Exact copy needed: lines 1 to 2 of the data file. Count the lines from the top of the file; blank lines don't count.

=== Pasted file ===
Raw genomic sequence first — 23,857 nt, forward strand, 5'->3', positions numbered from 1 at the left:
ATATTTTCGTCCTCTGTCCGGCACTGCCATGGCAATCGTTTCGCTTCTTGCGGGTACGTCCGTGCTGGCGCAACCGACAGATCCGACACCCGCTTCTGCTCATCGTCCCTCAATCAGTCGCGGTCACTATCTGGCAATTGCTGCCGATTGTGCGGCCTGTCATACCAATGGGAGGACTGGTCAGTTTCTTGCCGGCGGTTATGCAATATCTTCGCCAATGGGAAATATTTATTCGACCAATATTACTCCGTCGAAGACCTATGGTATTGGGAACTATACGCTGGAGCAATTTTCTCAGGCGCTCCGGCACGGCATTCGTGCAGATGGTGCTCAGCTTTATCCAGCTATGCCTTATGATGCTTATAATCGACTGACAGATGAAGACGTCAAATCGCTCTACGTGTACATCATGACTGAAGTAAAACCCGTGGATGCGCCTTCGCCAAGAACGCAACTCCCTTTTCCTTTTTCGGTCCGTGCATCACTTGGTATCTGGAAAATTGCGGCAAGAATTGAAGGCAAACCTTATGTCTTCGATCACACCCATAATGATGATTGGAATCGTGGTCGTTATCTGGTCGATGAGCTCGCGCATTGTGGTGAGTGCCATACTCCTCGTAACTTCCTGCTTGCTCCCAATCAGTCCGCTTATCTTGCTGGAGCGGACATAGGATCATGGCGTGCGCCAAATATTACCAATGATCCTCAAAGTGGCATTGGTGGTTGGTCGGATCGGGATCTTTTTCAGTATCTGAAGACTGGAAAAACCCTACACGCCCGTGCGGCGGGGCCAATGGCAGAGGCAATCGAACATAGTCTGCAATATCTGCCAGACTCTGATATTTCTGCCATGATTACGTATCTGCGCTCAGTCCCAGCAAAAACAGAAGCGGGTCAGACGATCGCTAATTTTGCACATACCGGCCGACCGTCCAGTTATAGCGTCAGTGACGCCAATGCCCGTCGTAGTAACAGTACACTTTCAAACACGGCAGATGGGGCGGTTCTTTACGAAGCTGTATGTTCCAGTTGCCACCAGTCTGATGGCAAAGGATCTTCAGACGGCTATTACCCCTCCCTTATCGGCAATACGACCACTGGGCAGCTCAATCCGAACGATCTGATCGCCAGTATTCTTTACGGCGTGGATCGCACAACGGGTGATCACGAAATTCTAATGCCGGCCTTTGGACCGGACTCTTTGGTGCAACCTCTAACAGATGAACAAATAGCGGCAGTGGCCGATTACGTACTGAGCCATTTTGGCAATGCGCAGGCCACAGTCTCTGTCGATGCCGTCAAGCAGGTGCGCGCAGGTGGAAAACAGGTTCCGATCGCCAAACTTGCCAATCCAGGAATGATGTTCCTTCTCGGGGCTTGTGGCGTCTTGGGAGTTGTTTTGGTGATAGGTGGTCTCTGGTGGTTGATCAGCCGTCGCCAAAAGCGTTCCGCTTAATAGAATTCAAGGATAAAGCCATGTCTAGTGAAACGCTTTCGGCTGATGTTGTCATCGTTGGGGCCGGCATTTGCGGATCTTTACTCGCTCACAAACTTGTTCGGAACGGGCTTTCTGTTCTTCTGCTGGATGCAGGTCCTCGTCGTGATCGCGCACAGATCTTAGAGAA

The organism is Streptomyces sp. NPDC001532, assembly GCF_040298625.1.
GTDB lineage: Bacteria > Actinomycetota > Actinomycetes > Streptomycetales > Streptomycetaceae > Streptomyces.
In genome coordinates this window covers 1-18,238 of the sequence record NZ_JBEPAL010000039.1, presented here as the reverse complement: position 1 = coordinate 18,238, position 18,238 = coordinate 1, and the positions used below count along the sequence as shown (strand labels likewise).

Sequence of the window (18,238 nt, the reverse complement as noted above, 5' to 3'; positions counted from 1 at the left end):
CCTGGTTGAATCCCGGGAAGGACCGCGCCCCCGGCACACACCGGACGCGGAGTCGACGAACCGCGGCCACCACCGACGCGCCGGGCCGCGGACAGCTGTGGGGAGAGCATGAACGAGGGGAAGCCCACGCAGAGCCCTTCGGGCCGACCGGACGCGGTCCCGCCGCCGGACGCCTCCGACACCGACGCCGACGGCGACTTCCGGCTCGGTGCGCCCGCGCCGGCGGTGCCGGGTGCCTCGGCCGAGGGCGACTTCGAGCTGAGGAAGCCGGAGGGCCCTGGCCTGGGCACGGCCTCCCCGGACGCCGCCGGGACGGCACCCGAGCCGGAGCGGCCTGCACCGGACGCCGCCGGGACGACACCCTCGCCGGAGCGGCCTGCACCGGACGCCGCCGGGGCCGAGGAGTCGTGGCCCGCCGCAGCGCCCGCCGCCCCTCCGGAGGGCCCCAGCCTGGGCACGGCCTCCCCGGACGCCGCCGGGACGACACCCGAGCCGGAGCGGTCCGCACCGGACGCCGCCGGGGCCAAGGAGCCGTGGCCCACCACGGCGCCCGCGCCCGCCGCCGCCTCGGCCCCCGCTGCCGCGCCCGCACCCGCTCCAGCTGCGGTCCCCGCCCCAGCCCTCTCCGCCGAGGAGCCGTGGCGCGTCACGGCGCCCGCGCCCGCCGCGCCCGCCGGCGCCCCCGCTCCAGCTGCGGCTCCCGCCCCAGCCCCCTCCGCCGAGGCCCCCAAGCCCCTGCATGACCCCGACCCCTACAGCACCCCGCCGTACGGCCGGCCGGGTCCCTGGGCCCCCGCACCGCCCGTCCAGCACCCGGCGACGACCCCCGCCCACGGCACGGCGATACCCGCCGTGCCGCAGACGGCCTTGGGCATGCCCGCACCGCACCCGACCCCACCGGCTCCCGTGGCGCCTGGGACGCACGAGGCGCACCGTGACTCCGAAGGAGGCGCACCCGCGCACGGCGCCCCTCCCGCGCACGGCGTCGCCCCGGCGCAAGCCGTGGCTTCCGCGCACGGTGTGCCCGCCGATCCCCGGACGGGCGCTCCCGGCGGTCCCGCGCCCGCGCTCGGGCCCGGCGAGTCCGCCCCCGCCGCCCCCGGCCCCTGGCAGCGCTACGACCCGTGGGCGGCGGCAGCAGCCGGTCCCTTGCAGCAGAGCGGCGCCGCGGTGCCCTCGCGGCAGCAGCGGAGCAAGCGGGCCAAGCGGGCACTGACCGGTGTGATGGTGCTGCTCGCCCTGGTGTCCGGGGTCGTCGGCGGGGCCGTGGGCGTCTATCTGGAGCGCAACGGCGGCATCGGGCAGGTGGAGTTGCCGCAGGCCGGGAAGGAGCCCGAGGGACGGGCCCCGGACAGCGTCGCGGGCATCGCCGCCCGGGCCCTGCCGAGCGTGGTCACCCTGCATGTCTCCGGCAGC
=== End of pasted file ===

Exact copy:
Raw genomic sequence first — 23,857 nt, forward strand, 5'->3', positions numbered from 1 at the left:
ATATTTTCGTCCTCTGTCCGGCACTGCCATGGCAATCGTTTCGCTTCTTGCGGGTACGTCCGTGCTGGCGCAACCGACAGATCCGACACCCGCTTCTGCTCATCGTCCCTCAATCAGTCGCGGTCACTATCTGGCAATTGCTGCCGATTGTGCGGCCTGTCATACCAATGGGAGGACTGGTCAGTTTCTTGCCGGCGGTTATGCAATATCTTCGCCAATGGGAAATATTTATTCGACCAATATTACTCCGTCGAAGACCTATGGTATTGGGAACTATACGCTGGAGCAATTTTCTCAGGCGCTCCGGCACGGCATTCGTGCAGATGGTGCTCAGCTTTATCCAGCTATGCCTTATGATGCTTATAATCGACTGACAGATGAAGACGTCAAATCGCTCTACGTGTACATCATGACTGAAGTAAAACCCGTGGATGCGCCTTCGCCAAGAACGCAACTCCCTTTTCCTTTTTCGGTCCGTGCATCACTTGGTATCTGGAAAATTGCGGCAAGAATTGAAGGCAAACCTTATGTCTTCGATCACACCCATAATGATGATTGGAATCGTGGTCGTTATCTGGTCGATGAGCTCGCGCATTGTGGTGAGTGCCATACTCCTCGTAACTTCCTGCTTGCTCCCAATCAGTCCGCTTATCTTGCTGGAGCGGACATAGGATCATGGCGTGCGCCAAATATTACCAATGATCCTCAAAGTGGCATTGGTGGTTGGTCGGATCGGGATCTTTTTCAGTATCTGAAGACTGGAAAAACCCTACACGCCCGTGCGGCGGGGCCAATGGCAGAGGCAATCGAACATAGTCTGCAATATCTGCCAGACTCTGATATTTCTGCCATGATTACGTATCTGCGCTCAGTCCCAGCAAAAACAGAAGCGGGTCAGACGATCGCTAATTTTGCACATACCGGCCGACCGTCCAGTTATAGCGTCAGTGACGCCAATGCCCGTCGTAGTAACAGTACACTTTCAAACACGGCAGATGGGGCGGTTCTTTACGAAGCTGTATGTTCCAGTTGCCACCAGTCTGATGGCAAAGGATCTTCAGACGGCTATTACCCCTCCCTTATCGGCAATACGACCACTGGGCAGCTCAATCCGAACGATCTGATCGCCAGTATTCTTTACGGCGTGGATCGCACAACGGGTGATCACGAAATTCTAATGCCGGCCTTTGGACCGGACTCTTTGGTGCAACCTCTAACAGATGAACAAATAGCGGCAGTGGCCGATTACGTACTGAGCCATTTTGGCAATGCGCAGGCCACAGTCTCTGTCGATGCCGTCAAGCAGGTGCGCGCAGGTGGAAAACAGGTTCCGATCGCCAAACTTGCCAATCCAGGAATGATGTTCCTTCTCGGGGCTTGTGGCGTCTTGGGAGTTGTTTTGGTGATAGGTGGTCTCTGGTGGTTGATCAGCCGTCGCCAAAAGCGTTCCGCTTAATAGAATTCAAGGATAAAGCCATGTCTAGTGAAACGCTTTCGGCTGATGTTGTCATCGTTGGGGCCGGCATTTGCGGATCTTTACTCGCTCACAAACTTGTTCGGAACGGGCTTTCTGTTCTTCTGCTGGATGCAGGTCCTCGTCGTGATCGCGCACAGATCTTAGAGAA